The Virgin Islands Climate Change Trust Fund
The Virgin Islands Climate Change Trust Fund was legally established in March 2015 by passage of the Virgin Islands Climate Change Trust Fund Act. The Trust Fund is an independent entity dedicated to raising, managing and disbursing funds to qualified applicants to build resilience to climate change impacts and to reduce carbon emissions. The Trust Fund can support actions by Government, the private sector and civil society.
The Trust Fund will finance a wide range of adaptation and mitigation measures, including on-the-ground projects, capacity building, education, research/studies, introduction of innovative technologies, changes in legislation, policy/strategy development and establishment of incentive programmes. The Trust Fund will support actions across a wide variety of sectors as guided by the Virgin Islands Climate Change Policy, including actions to:
- Safeguard the environment and fisheries
- Secure critical infrastructure, facilities and communities
- Build the resilience of the tourism industry
- Secure agriculture
- Build a resilient insurance and banking sector
- Build energy security and promote renewable energy/energy efficiency
- Build water security
- Protect human health
More information about The Virgin Islands Climate Change Trust Fund is available from the following resources:
The Virgin Islands Climate Change Trust Fund Act
The Virgin Islands Climate Change Trust Fund Fact Sheet
The Virgin Islands Climate Change Trust Fund Presentation
Governance of the Climate Change Trust Fund
As an independent body, The Virgin Islands Climate Change Trust Fund is governed at its highest level by a Board of Trustees. The Trust’s Board is comprised of 9 members, including six (6) representatives from the private sector and civil society and three (3) ex-officio members. The first Board of Trustees was appointed in July 2017 through a public application/nomination process. The present membership is listed below.
MEMBER SECTOR REPRESENTED / ROLE
Edward Childs (Chairperson) Any sector responsible for making contributions to the Fund
John Klein (Deputy Chairperson) Tourism
Glenroy Forbes Financial Secretary
Ronald Smith-Berkeley Permanent Secretary, Ministry of Natural Resources and Labour
Vacant Financial Services
Dr. Shannon Gore Non-governmental organisation or community-based organization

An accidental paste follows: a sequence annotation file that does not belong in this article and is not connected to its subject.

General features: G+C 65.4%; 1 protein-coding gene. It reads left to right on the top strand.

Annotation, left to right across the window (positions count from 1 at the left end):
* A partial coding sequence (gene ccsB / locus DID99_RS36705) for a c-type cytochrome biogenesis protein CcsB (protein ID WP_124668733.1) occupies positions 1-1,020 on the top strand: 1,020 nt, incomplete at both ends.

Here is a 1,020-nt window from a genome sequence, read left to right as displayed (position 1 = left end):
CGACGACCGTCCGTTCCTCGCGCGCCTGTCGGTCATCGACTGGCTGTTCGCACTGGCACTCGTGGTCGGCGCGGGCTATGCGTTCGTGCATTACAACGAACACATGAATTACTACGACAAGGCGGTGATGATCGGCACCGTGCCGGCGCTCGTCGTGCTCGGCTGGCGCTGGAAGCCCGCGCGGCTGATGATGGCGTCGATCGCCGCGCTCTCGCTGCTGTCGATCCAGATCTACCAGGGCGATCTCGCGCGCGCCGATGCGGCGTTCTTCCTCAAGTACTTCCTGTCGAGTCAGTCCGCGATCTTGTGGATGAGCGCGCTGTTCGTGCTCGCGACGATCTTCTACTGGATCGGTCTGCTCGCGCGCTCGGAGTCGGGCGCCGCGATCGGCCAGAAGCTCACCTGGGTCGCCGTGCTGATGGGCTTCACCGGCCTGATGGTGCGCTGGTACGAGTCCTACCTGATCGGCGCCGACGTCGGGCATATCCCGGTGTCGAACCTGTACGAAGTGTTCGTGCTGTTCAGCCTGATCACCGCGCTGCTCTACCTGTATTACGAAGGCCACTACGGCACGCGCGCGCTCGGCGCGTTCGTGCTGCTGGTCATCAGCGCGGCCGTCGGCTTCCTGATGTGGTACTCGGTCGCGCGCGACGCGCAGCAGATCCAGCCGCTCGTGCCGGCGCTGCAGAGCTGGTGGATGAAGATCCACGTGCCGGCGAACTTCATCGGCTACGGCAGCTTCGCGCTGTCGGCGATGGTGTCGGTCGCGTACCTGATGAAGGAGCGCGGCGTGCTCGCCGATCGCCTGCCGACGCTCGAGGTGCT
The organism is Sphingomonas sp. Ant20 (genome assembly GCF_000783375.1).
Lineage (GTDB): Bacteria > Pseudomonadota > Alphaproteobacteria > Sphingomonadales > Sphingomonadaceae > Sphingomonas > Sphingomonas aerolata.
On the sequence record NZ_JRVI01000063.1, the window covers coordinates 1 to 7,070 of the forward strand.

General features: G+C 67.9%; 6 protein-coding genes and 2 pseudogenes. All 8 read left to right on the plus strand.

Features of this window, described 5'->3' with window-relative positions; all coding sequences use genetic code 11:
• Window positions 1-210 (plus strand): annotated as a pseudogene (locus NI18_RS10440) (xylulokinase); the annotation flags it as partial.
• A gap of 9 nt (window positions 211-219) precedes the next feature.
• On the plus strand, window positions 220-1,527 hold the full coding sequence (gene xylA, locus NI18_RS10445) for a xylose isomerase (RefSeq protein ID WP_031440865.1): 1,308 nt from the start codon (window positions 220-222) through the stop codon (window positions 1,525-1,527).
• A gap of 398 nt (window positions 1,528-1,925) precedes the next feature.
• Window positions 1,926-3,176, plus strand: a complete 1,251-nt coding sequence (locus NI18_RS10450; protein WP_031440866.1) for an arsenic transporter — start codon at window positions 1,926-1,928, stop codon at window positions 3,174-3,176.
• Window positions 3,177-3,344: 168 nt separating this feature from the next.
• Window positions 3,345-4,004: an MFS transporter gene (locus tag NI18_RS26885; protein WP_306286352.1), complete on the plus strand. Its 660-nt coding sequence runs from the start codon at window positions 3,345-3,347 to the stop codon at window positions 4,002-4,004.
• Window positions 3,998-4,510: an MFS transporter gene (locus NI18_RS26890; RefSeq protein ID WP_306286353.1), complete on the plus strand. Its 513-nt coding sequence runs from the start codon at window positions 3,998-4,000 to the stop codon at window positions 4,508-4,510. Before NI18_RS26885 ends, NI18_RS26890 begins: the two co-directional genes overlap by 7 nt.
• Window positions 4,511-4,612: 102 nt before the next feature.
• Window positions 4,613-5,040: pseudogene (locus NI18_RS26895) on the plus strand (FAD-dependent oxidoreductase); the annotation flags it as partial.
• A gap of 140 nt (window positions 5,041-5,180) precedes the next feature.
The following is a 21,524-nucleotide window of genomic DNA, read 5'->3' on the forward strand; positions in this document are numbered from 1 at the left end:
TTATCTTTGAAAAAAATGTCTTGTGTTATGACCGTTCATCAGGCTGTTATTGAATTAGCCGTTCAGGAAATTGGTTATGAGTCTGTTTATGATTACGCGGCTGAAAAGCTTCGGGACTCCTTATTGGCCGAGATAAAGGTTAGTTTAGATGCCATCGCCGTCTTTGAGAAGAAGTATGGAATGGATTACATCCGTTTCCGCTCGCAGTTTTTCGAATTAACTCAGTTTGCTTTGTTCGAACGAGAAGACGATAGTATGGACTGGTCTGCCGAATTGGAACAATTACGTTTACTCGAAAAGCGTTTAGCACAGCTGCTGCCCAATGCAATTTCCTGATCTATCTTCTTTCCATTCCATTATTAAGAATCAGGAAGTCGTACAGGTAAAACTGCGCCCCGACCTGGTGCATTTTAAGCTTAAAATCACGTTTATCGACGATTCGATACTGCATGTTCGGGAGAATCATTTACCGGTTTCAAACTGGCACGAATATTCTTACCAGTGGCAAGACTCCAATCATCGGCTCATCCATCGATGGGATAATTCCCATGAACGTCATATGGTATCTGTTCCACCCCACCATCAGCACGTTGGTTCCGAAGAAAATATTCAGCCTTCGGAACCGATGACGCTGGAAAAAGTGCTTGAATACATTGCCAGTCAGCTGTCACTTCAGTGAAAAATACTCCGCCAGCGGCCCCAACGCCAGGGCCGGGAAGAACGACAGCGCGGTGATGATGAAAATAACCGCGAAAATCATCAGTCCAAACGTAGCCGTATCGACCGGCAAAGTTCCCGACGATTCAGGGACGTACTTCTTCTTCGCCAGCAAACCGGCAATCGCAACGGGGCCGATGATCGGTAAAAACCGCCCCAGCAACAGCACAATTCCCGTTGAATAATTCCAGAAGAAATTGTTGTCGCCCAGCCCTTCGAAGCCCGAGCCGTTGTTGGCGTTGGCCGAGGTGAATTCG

Ronnie Lettsome Individual ordinarily resident in the Territory
Dr. Katherine Smith Academic or research organization ordinarily resident in the Territory
- Executive control and management of the affairs of the Trust,
- Exercising and performing the functions, powers and duties of the Trust on its behalf,
- Effective and efficient administration of the Trust Fund,
- Final decisions on all applications for funding,
- Developing an operational manual which provides generally for the procedures which shall guide the operations of the Trust,
- Preparing and delivering a business plan for the Trust,
- Appointing such committees or advisory bodies as it thinks fit on such terms and conditions as it may determine, to assist in the performance of its functions,
- Engaging consultants for the purpose of obtaining expert advice as it considers necessary in the execution of its functions
Current Applicants to the Board (to represent the Financial Services sector)
The Minister of Natural Resources and Labour invited written applications or nominations for a private sector representative of the financial services sector to serve on The Virgin Islands Climate Change Trust Fund Board of Trustees for a one to two-year period. The deadline for application was Friday 13th July, 2018.
Applications were received from the following candidates.
The public is invited to submit written comments on the suitablility of either candidate by the 15th September, 2018. Comments should be addressed to Mr. Ronald Smith-Berkeley, Permanent Secretary, Ministry of Natural Resources and Labour. Comments can be submitted in hard copy to the Ministry located in the Central Administration Complex or via email at ClimateChangeBVI@gov.vg.